[ii]. Reid, Memoirs, II, 282.
[iii]. Memorial Volume, pp. 261-262.
[iv]. Cited in Shedd, Calvinism: Pure and Mixed, p. 161.
[v]. A. W. Mitchell [1841], p. 38.
[vi]. Reid, 1982, p. 380.
[vii]. Reid, 1982, p. 380.
[viii]. Reid, 1982, p. 381.

Monday, July 10, 2017

July 10: Birth of John Calvin (1509)


by davidtmyers
The Virtual Founder of America
The German historian, Leopold von Ranke, was the one who declared that John Calvin was the virtual founder of America.
calvinJohn02Today, July 10, marks the birth of this Swiss Reformer, John Calvin, in the year 1509.  And yes, the usual focus of this blog is on American Presbyterians.  But Calvin’s influence pervades all of our history and our culture, so it is entirely appropriate that we should look at the man and his message.
Do we have any idea of how many Calvinists there were in our country up to the time of the American Revolution in 1776?  Loraine Boettner states that out of the three million citizens of the colonies at this pivotal time in our history, 900,000 were Scots-Irish Presbyterians, 600,600 were Puritan English, 400,000 were German or Dutch Reformed, and there were a lot of French Huguenots, who were Calvinists. Two-thirds of our citizens had been trained in the school of Calvin.
Calvin was the first Reformer to demand a complete separation between the church and the state. Note carefully what I  have just said.  It wasn’t a separation between God and the state, which is the commonly held interpretation today, but between the church and state. No one denomination was going to be the favored church of the government, as it was the case back in England. There would be freedom of religion. And that unique idea could be laid at the feet of John Calvin.
Next, our republic was to be looked upon as a representative republic.  In fact, if you look at the Presbyterian form of government, with its representative elders in the  congregation, we can see how the founding fathers of our Republic simply took a leaf out of the Presbyterian form of government.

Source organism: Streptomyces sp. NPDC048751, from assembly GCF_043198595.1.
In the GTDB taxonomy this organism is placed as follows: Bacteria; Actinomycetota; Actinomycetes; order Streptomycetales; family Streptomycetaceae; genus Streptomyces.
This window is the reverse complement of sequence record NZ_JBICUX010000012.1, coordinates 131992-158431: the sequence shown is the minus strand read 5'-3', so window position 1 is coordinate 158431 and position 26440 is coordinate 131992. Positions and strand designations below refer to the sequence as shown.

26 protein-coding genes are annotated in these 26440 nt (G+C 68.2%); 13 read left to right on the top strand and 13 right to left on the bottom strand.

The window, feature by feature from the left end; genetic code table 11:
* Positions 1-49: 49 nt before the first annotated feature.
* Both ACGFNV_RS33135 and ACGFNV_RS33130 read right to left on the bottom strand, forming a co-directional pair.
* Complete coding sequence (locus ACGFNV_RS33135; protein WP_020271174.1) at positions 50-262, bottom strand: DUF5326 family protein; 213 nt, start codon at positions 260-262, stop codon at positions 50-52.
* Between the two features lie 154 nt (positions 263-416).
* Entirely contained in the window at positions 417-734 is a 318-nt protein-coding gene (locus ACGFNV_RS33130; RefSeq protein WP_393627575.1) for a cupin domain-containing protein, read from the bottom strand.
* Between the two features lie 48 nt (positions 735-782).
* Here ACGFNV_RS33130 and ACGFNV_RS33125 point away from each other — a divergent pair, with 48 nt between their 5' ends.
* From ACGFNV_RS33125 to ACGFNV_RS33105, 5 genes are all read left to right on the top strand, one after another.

Let’s enter next what has been called the Protestant work-ethic. Calvin held to the idea that every person’s calling can be characterized as a Christian calling, enabling them to serve God in every area of life. That has certainly helped our people work hard in their respective jobs, knowing that they are serving God in those jobs as well as that one who has been called to the pulpit to serve God.
Further, the Geneva Bible came to these shores by the pilgrim forefathers. This was the version whose footnotes were decidedly Calvinist.
For all these reasons, we honor John Calvin today.

Words to Live By: 
Today Calvinism is almost a dirty word. We need to reclaim its force in people’s lives and equally in our national life, if we desire to return to the greatness of our land. If you, reader, are largely ignorant of this Reformer and his place of influence in the early days of our people, make sure that you are not neglecting the Westminster Confession of Faith and catechism readings, which are a part of Calvin’s legacy. And delve into his Institutes of the Christian Religion, which will more than repay you in bringing Biblical theology into your faith and life.

Saturday, July 08, 2017

Irina Ratushinskaya's obituary from The Times today. .

ISoviet-era poet, dissident and gulag survivor.
She had been beaten, given virtually no medical treatment for her worsening blood pressure, heart problems and kidney disease, and endured rotten cabbage and bitter cold in a labour camp 300 miles east of Moscow. “Hair starts falling out, your skin gets loose,” recalled Irina Ratushinskaya. “There are days and weeks when you can’t stand up because of hunger. I was quite close to death.”